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[SEAOC] Reroofing

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Brad,
Without reading a couple of private posts to Michael Cochran, you are correct in your post. My point had to do with structures that had not been designed, but had been built under the provisions of "Conventional Framing" in past codes.
Specifically, I discussed buildings with large aspect ratio's approaching 4:1 - similar to a California Ranch which may be only 25 feet deep, but close to 80 feet in width. The calculated shear may actually exceed the capacity of a stucco shear wall if the short walls are interrupted with windows. This would never have been anticipated in the original drawings since no calculations where run to check the walls capacity. Conversely, if the building were constructed by more current standards and two 4x8 sheets of 3/8" plywood (unblocked with 8d 6:12) the resisting capacity would be no greater than 264plf*8 or 2112#.
Carrying this a bit further (assuming wind governs) an 8' plate height with a 4' rise to the peak of the home might yield approximately 148 plf - with a width of 50 feet the reaction would be 25*148plf or 3700 lbs - exceeding the walls capacity. If the wall follows conventional framing standards it would require bracing at the ends with a 4x8 panel as noted above.
The damage won't necessarily occur if the diaphragm can not transfer greater than 100 plf. But once it is sheathed and the capacity of the diaphragm increases to around 240 plf the roof will be able to transfer all 2700 lbs (25*240=6000 lbs max).
My point was that there would be little damage to even stucco walls (180 plf) if the diaphragm was incapable of transferring the calculated shear to the walls - such as with spaced sheathing (assuming at least 2112/180 or 12 linear feet of stucco shearwall - given a window or two this is reasonable). This would make it seem that other walls - possibly interior walls, exterior entry walls or common walls with cripples for fire stops may be absorbing shear - and this may account for the mass of damage to interior gypsum partitions in older track style homes.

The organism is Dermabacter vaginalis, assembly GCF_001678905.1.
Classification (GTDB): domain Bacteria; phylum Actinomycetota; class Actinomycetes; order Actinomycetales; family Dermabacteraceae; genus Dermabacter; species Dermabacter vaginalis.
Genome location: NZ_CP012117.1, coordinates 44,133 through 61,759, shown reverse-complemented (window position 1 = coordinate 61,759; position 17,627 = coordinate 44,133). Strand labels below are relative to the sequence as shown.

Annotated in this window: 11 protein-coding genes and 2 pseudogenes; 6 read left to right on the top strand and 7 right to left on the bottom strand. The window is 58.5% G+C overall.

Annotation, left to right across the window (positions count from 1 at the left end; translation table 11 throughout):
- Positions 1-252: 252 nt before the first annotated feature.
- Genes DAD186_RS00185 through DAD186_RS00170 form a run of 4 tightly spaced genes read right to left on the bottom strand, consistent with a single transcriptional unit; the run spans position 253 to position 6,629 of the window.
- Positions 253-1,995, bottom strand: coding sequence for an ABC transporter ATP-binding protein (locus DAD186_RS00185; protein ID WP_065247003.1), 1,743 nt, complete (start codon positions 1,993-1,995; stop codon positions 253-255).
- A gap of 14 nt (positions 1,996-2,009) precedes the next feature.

Finally, my comments related that if the diaphragm stiffness where to be increase, then a greater amount of load would be able to be transferred to the end walls. If the walls were not capable of resisting the new demand, additional damage would increase.
One additional observation - if the flexibility of diaphragm due to the use of skipped sheathing where not able to direct the shear to the exterior resisting walls, the interior walls could easily be damaged by the connection of the walls to the ceiling. The deflection of the upper roof diaphragm would force the exterior walls out-of-plane, bringing the rafter ties (ceiling joists) with them. This would drag shear into interior gypsum walls that may have some resistance attributed to the connection at the top and the capacity of the powder driven nails at the sill. Increasing stiffness in the diaphragm might reduce the deflection in the diaphragm yet deliver more reaction to the exterior walls.
Enough for now, let me know if you find fault with this - I enjoy the debate and would be pleased to learn something new that I can apply in practice.
Sincerely,
Dennis Wish PE









Respond to: wish(--nospam--at)cyberg8t.com
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